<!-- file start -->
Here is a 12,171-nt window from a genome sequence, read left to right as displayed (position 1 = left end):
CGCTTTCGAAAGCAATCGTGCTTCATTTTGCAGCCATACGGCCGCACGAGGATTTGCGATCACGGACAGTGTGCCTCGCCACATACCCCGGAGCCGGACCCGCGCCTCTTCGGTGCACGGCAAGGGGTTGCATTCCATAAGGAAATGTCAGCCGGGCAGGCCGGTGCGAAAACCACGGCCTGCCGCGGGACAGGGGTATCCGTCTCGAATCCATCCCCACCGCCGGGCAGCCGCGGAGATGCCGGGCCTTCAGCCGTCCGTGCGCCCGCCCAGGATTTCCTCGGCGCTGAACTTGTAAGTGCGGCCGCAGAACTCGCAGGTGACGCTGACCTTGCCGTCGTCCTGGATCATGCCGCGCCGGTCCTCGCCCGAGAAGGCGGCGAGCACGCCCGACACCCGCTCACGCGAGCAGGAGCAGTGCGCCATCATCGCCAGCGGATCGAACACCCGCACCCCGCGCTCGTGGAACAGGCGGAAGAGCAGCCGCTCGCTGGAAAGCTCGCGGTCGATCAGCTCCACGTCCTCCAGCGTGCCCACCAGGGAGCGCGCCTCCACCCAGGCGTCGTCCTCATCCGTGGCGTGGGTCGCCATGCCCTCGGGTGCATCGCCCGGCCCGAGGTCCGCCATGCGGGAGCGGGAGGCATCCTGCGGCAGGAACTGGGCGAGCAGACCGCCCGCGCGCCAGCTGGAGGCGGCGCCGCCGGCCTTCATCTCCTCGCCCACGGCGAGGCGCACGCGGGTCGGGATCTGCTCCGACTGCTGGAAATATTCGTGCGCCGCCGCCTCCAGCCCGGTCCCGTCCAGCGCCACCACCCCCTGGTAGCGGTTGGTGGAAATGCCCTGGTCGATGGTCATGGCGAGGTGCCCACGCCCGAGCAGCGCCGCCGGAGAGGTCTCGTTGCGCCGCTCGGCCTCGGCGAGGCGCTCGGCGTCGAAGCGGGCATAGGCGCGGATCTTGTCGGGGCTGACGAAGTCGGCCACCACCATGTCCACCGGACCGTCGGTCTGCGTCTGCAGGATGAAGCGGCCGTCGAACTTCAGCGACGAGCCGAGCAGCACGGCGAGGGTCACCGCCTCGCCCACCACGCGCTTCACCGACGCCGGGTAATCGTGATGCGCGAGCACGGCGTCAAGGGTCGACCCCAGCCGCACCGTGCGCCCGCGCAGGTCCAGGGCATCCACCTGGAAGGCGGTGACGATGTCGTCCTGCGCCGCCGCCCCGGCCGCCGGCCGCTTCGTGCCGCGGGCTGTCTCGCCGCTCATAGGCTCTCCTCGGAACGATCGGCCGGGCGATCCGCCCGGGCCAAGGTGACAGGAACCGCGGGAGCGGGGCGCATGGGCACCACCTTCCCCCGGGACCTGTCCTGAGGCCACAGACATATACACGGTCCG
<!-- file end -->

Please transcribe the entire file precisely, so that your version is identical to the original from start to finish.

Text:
Here is a 12,171-nt window from a genome sequence, read left to right as displayed (position 1 = left end):
CGCTTTCGAAAGCAATCGTGCTTCATTTTGCAGCCATACGGCCGCACGAGGATTTGCGATCACGGACAGTGTGCCTCGCCACATACCCCGGAGCCGGACCCGCGCCTCTTCGGTGCACGGCAAGGGGTTGCATTCCATAAGGAAATGTCAGCCGGGCAGGCCGGTGCGAAAACCACGGCCTGCCGCGGGACAGGGGTATCCGTCTCGAATCCATCCCCACCGCCGGGCAGCCGCGGAGATGCCGGGCCTTCAGCCGTCCGTGCGCCCGCCCAGGATTTCCTCGGCGCTGAACTTGTAAGTGCGGCCGCAGAACTCGCAGGTGACGCTGACCTTGCCGTCGTCCTGGATCATGCCGCGCCGGTCCTCGCCCGAGAAGGCGGCGAGCACGCCCGACACCCGCTCACGCGAGCAGGAGCAGTGCGCCATCATCGCCAGCGGATCGAACACCCGCACCCCGCGCTCGTGGAACAGGCGGAAGAGCAGCCGCTCGCTGGAAAGCTCGCGGTCGATCAGCTCCACGTCCTCCAGCGTGCCCACCAGGGAGCGCGCCTCCACCCAGGCGTCGTCCTCATCCGTGGCGTGGGTCGCCATGCCCTCGGGTGCATCGCCCGGCCCGAGGTCCGCCATGCGGGAGCGGGAGGCATCCTGCGGCAGGAACTGGGCGAGCAGACCGCCCGCGCGCCAGCTGGAGGCGGCGCCGCCGGCCTTCATCTCCTCGCCCACGGCGAGGCGCACGCGGGTCGGGATCTGCTCCGACTGCTGGAAATATTCGTGCGCCGCCGCCTCCAGCCCGGTCCCGTCCAGCGCCACCACCCCCTGGTAGCGGTTGGTGGAAATGCCCTGGTCGATGGTCATGGCGAGGTGCCCACGCCCGAGCAGCGCCGCCGGAGAGGTCTCGTTGCGCCGCTCGGCCTCGGCGAGGCGCTCGGCGTCGAAGCGGGCATAGGCGCGGATCTTGTCGGGGCTGACGAAGTCGGCCACCACCATGTCCACCGGACCGTCGGTCTGCGTCTGCAGGATGAAGCGGCCGTCGAACTTCAGCGACGAGCCGAGCAGCACGGCGAGGGTCACCGCCTCGCCCACCACGCGCTTCACCGACGCCGGGTAATCGTGATGCGCGAGCACGGCGTCAAGGGTCGACCCCAGCCGCACCGTGCGCCCGCGCAGGTCCAGGGCATCCACCTGGAAGGCGGTGACGATGTCGTCCTGCGCCGCCGCCCCGGCCGCCGGCCGCTTCGTGCCGCGGGCTGTCTCGCCGCTCATAGGCTCTCCTCGGAACGATCGGCCGGGCGATCCGCCCGGGCCAAGGTGACAGGAACCGCGGGAGCGGGGCGCATGGGCACCACCTTCCCCCGGGACCTGTCCTGAGGCCACAGACATATACACGGTCCG